What advice would you give to prospective applicants?
My advice would be to network and get as much information as possible. People at IFC are kind, open, and helpful. I see some Japanese applying to IFC without having much knowledge about what we do, and this can hurt their chances of getting hired. I know that it’s different from our culture—approaching staff of a Japanese company for career-driven networking isn’t generally appreciated—but in order for them to come to an organization like IFC, they really need to switch their mindsets, connect, and get as much knowledge as they can before applying. So, I would say network, use LinkedIn, and try to get some insights from people who have started their careers at IFC.
What is your advice to new hires joining such a diverse institution?
My recommendation would be to step up and don't hesitate to take the risk of being exposed. I know that Japanese culture is to be modest and not to speak up during meetings, but at IFC, you need to advocate for yourself. At IFC you can actively manage your own career, andpeople will support you if you voice your aspiration.
Yuichiro Inoue and his family enjoying a day at a Mexican beach. © Yuichiro Inoue/IFC
Is there a particular project or initiative that you've been really passionate about since you started working at IFC?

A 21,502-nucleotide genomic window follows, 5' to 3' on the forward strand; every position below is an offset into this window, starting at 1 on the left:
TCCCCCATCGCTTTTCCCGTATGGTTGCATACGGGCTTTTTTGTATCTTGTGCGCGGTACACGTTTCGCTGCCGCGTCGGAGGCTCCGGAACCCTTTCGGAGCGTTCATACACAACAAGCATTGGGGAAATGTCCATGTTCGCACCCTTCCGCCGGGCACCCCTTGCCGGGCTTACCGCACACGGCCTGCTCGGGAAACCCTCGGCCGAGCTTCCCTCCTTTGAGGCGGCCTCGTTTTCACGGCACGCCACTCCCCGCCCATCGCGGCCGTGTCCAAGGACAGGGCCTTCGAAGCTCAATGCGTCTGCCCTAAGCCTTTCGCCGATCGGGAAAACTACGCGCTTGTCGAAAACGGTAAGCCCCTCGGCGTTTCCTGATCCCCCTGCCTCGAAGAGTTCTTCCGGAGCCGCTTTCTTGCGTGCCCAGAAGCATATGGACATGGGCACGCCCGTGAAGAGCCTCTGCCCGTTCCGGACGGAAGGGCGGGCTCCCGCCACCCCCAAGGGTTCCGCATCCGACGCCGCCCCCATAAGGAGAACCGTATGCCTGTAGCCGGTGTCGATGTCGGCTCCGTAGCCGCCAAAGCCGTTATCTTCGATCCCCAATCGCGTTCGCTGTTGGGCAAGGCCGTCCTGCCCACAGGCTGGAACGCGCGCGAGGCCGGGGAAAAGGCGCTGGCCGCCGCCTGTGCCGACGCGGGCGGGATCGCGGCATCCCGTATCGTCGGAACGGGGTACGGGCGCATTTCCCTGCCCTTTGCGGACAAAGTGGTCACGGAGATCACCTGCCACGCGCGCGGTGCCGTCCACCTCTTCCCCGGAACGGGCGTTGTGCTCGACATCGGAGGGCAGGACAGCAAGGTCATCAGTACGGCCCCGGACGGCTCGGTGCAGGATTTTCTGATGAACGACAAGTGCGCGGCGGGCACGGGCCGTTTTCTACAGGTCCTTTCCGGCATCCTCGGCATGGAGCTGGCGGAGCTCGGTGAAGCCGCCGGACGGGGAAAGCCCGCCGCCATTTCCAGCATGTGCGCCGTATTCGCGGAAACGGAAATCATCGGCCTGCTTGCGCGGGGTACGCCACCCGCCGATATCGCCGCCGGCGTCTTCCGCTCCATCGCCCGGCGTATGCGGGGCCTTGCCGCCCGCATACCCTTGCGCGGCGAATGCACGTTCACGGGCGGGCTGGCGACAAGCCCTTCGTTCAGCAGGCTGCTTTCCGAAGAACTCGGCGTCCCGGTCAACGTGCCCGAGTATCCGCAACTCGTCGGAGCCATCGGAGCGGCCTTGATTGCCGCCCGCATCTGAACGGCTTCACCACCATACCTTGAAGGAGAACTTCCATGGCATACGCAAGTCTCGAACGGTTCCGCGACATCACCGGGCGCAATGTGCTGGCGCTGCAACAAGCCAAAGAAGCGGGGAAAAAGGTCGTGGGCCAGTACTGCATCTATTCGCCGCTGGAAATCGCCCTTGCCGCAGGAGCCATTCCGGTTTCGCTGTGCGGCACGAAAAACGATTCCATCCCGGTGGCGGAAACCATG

In my first year at IFC, I participated in corporate transaction with an energy infrastructure company called IENOVA in Mexico, in which IFC led a corporate loan facility worth $541 million to help the company build five solar photovoltaic assets. It was a groundbreaking transaction that supported IENOVA’s first expansion into the solar power generation segment. It was also IFC’s first certified Green Loan in the country, which set an important precedent in the nascent sustainability financing market. There are many players in the market, but there haven’t been any like IFC, trying to establish unprecedented transactions such as this. I was quite impressed with IFC’s effort to always try to be at the forefront of the market.
What do you do for fun and do you have any new hobbies since moving to Mexico?
Due to the pandemic, we can’t do much with colleagues right now, but I do have several hobbies. I learned salsa dancing during my time in Mexico as a teen, and I also ride my bicycle a lot. Since dancing is not the best way to social distance currently, I am more focused on riding my bicycle to discover new scenes of Mexico City.
Under the theme “Recruiting Talent and Creating Markets for a Post-COVID World”, IFC is currently inviting Japanese jobseekers to join a virtual recruiting event from June 4-6. Interested or have someone in mind that might be a good fit? Please register here.
Published in June 2021